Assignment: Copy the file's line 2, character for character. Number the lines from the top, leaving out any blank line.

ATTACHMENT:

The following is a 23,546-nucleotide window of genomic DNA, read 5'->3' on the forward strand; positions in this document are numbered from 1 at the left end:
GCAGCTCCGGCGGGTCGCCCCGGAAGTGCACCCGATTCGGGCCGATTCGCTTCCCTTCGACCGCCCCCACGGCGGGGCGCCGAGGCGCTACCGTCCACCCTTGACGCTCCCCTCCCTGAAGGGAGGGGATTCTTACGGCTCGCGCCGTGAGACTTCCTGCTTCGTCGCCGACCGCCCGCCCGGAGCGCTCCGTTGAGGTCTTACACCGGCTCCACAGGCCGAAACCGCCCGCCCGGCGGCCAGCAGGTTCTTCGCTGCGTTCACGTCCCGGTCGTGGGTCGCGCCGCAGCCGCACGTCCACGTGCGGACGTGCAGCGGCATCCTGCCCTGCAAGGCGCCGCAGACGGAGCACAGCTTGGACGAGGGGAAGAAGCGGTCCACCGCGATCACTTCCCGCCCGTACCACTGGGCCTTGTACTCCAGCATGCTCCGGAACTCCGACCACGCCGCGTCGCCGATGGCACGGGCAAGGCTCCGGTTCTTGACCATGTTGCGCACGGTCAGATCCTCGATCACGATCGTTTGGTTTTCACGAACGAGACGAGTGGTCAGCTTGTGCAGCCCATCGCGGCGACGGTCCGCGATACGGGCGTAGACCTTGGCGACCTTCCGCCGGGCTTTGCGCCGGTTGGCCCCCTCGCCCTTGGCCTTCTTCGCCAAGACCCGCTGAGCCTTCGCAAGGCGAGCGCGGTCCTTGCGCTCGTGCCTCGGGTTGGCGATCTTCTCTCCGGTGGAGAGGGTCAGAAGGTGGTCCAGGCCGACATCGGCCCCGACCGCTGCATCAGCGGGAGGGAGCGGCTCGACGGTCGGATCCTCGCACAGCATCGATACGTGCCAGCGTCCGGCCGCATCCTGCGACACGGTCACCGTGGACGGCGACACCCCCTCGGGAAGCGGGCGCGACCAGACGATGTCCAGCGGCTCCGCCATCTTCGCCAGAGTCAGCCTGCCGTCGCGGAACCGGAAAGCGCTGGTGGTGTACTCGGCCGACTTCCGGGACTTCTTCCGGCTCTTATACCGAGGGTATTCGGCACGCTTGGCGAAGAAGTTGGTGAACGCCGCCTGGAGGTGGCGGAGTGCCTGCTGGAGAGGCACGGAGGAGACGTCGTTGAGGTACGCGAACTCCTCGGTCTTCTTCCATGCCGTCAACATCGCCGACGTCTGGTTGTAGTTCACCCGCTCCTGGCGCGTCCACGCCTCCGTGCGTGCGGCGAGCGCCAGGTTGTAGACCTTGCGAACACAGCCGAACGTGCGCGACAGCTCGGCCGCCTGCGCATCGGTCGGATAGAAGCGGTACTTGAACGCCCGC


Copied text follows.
GCAGCTCCGGCGGGTCGCCCCGGAAGTGCACCCGATTCGGGCCGATTCGCTTCCCTTCGACCGCCCCCACGGCGGGGCGCCGAGGCGCTACCGTCCACCCTTGACGCTCCCCTCCCTGAAGGGAGGGGATTCTTACGGCTCGCGCCGTGAGACTTCCTGCTTCGTCGCCGACCGCCCGCCCGGAGCGCTCCGTTGAGGTCTTACACCGGCTCCACAGGCCGAAACCGCCCGCCCGGCGGCCAGCAGGTTCTTCGCTGCGTTCACGTCCCGGTCGTGGGTCGCGCCGCAGCCGCACGTCCACGTGCGGACGTGCAGCGGCATCCTGCCCTGCAAGGCGCCGCAGACGGAGCACAGCTTGGACGAGGGGAAGAAGCGGTCCACCGCGATCACTTCCCGCCCGTACCACTGGGCCTTGTACTCCAGCATGCTCCGGAACTCCGACCACGCCGCGTCGCCGATGGCACGGGCAAGGCTCCGGTTCTTGACCATGTTGCGCACGGTCAGATCCTCGATCACGATCGTTTGGTTTTCACGAACGAGACGAGTGGTCAGCTTGTGCAGCCCATCGCGGCGACGGTCCGCGATACGGGCGTAGACCTTGGCGACCTTCCGCCGGGCTTTGCGCCGGTTGGCCCCCTCGCCCTTGGCCTTCTTCGCCAAGACCCGCTGAGCCTTCGCAAGGCGAGCGCGGTCCTTGCGCTCGTGCCTCGGGTTGGCGATCTTCTCTCCGGTGGAGAGGGTCAGAAGGTGGTCCAGGCCGACATCGGCCCCGACCGCTGCATCAGCGGGAGGGAGCGGCTCGACGGTCGGATCCTCGCACAGCATCGATACGTGCCAGCGTCCGGCCGCATCCTGCGACACGGTCACCGTGGACGGCGACACCCCCTCGGGAAGCGGGCGCGACCAGACGATGTCCAGCGGCTCCGCCATCTTCGCCAGAGTCAGCCTGCCGTCGCGGAACCGGAAAGCGCTGGTGGTGTACTCGGCCGACTTCCGGGACTTCTTCCGGCTCTTATACCGAGGGTATTCGGCACGCTTGGCGAAGAAGTTGGTGAACGCCGCCTGGAGGTGGCGGAGTGCCTGCTGGAGAGGCACGGAGGAGACGTCGTTGAGGTACGCGAACTCCTCGGTCTTCTTCCATGCCGTCAACATCGCCGACGTCTGGTTGTAGTTCACCCGCTCCTGGCGCGTCCACGCCTCCGTGCGTGCGGCGAGCGCCAGGTTGTAGACCTTGCGAACACAGCCGAACGTGCGCGACAGCTCGGCCGCCTGCGCATCGGTCGGATAGAAGCGGTACTTGAACGCCCGC